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Sign up for our Today In Entertainment Newsletter. As Netflix Goes Global, Can It Avoid Regional Politics? Please forward this error screen to 72. Bon Temps, Louisiana, two years after the invention of a synthetic blood that has allowed vampires to “come out of the coffin” and allow their presence to be known to mankind. The show was broadcast on the premium cable network HBO, in the United States, and was produced by HBO in association with Ball’s production company, Your Face Goes Here Entertainment. The series premiered on September 7, 2008 and concluded on August 24, 2014, comprising seven seasons and 80 episodes.

Series creator Alan Ball had previously worked with the cable channel HBO on Six Feet Under, which ran for five seasons. In October 2005, after Six Feet Under wrapped, Ball signed a two-year agreement with HBO to develop and produce original programming for the network. The project’s hour-long pilot was ordered concurrently with the finalization of the aforementioned development deal, and was written, directed, and produced by Ball. The makers of the title sequence wanted to explore themes of redemption and forgiveness. The title sequence was created by the independent film company Digital Kitchen. A Venus fly-trap can be seen engulfing a frog, while a rotting fox’s head is sped up to reveal maggots feeding off the corpse.

Some of the footage used in the sequence was filmed on location. Digital Kitchen then took a four-day trip to Louisiana to film as well as shot at a Chicago church, and on a stage and in a bar in Seattle. In editing the opening, individual frames were splattered with drops of blood. Eight different typefaces, inspired by Southern road signs, were also created manually for cast and crew credits, as well as the show’s title card.

5 on a list of TV’s top 10 credits sequences, as selected by readers. Gary Calamar, who supervises the series’ music, said his goal for the show’s soundtrack is to create something “swampy, bluesy and spooky” and to feature local Louisiana musicians. True Blood soundtrack albums have twice earned Grammy Award nominations. Composer Nathan Barr writes the original score for the series, which features the cello, guitar, prepared piano, and glass harmonica among other instruments, all of which he performs himself. Atlantic Records released a True Blood soundtrack on May 19, 2009, the same day as the release of the DVD and Blu-ray of the first season.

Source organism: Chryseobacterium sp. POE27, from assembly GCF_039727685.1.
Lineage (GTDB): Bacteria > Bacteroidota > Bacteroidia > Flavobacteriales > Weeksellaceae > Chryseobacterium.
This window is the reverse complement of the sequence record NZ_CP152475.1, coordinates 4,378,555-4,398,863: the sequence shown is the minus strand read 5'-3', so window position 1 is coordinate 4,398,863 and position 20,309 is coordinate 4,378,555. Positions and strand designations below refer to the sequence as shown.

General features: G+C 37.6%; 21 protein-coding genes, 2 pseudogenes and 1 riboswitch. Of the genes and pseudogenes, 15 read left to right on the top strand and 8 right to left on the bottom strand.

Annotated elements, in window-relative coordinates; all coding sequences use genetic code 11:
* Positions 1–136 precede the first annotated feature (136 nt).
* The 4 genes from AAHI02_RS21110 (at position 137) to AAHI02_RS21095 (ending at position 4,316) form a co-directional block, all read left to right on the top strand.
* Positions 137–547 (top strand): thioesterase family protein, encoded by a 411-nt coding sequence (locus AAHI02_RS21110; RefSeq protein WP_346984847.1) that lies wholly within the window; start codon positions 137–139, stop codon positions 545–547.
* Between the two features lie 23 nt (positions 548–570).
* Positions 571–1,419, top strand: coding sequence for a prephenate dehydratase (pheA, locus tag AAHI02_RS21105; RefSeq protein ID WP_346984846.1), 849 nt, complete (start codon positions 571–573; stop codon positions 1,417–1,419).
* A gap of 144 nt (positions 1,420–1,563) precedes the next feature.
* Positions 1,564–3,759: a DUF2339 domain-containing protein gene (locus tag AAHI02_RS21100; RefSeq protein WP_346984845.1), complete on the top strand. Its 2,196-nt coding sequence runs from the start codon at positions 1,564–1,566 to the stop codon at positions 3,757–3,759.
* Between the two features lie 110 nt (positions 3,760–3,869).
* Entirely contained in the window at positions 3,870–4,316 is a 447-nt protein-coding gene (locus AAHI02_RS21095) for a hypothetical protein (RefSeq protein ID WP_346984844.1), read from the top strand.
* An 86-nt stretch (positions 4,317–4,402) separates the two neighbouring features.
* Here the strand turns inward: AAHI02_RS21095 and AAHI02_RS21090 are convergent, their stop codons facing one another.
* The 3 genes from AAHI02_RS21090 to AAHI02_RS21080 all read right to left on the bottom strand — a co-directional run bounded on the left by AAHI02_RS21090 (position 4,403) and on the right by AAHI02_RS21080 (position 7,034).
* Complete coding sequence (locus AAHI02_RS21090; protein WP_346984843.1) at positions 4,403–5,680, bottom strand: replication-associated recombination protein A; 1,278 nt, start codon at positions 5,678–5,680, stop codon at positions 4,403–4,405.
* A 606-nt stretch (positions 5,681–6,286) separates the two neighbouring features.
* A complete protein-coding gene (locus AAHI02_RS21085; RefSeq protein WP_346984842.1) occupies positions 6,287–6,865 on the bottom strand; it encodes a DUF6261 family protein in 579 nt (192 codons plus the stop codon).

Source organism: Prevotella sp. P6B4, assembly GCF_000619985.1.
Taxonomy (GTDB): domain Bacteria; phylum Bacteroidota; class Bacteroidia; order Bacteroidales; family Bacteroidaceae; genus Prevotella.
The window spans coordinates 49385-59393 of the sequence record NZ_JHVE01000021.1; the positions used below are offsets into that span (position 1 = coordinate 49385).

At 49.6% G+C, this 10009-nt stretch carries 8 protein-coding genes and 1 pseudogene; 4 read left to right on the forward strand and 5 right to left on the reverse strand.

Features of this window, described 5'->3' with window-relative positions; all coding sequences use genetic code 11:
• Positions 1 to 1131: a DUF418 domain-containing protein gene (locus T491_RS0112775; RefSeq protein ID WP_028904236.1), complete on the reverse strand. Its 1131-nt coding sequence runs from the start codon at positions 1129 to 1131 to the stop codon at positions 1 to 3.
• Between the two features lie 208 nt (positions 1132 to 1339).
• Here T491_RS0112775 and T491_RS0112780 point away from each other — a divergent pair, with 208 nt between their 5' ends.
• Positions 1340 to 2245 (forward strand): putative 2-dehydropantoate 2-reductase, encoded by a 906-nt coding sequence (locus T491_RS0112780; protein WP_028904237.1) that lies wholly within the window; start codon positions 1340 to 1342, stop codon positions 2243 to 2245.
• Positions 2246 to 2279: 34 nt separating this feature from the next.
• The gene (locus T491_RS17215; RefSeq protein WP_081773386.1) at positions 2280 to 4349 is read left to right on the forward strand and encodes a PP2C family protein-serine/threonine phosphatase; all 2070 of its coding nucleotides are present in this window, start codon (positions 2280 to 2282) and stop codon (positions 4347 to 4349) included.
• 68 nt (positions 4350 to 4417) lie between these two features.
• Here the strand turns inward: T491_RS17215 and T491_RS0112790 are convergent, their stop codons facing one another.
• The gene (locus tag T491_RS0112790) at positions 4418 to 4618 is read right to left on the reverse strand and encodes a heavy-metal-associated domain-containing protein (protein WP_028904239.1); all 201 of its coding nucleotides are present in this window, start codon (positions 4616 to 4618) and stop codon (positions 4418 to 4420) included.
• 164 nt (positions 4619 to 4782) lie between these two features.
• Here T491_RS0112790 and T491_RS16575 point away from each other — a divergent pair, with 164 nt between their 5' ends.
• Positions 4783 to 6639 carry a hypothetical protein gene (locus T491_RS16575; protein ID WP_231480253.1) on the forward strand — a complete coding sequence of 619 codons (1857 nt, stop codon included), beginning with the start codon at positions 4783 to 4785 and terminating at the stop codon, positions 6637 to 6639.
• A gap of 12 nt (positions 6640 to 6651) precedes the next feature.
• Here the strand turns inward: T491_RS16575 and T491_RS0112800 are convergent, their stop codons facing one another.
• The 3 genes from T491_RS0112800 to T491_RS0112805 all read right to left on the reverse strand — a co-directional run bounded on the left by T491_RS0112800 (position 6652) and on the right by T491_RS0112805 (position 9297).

Nathan Barr’s original score for True Blood was released on CD on the Varèse Sarabande label on September 8, 2009. Both Nathan Barr and Jace Everett won 2009 awards from Broadcast Music Incorporated in the BMI Cable Awards category for, respectively, True Blood’s original score and theme song. The show’s individual episode titles are named after songs featured in the episodes, usually heard during the closing credits. The title usually indicates something about the events that will unfold throughout the given episode. A prequel comic was handed out to attendees of the 2008 Comic-Con. HBO produced and broadcast two documentaries to promote True Blood, entitled “True Bloodlines”.

The first, Vampire Legends, explored the earliest portrayals of vampires in legend, literature, and cinema. The second, A New Type, discusses vampire culture from Nosferatu to today’s sensual, sexual creatures. To that end, the show also covered the modern vampire subculture and real-life vampire clubs. Thousands of DVDs of the first episode were handed out to attendees of Midnight Madness, a special film festival. Blockbuster Video provided free rental of the first episode of True Blood several days before it was broadcast on HBO. The video had a faint promotional watermark throughout the episode.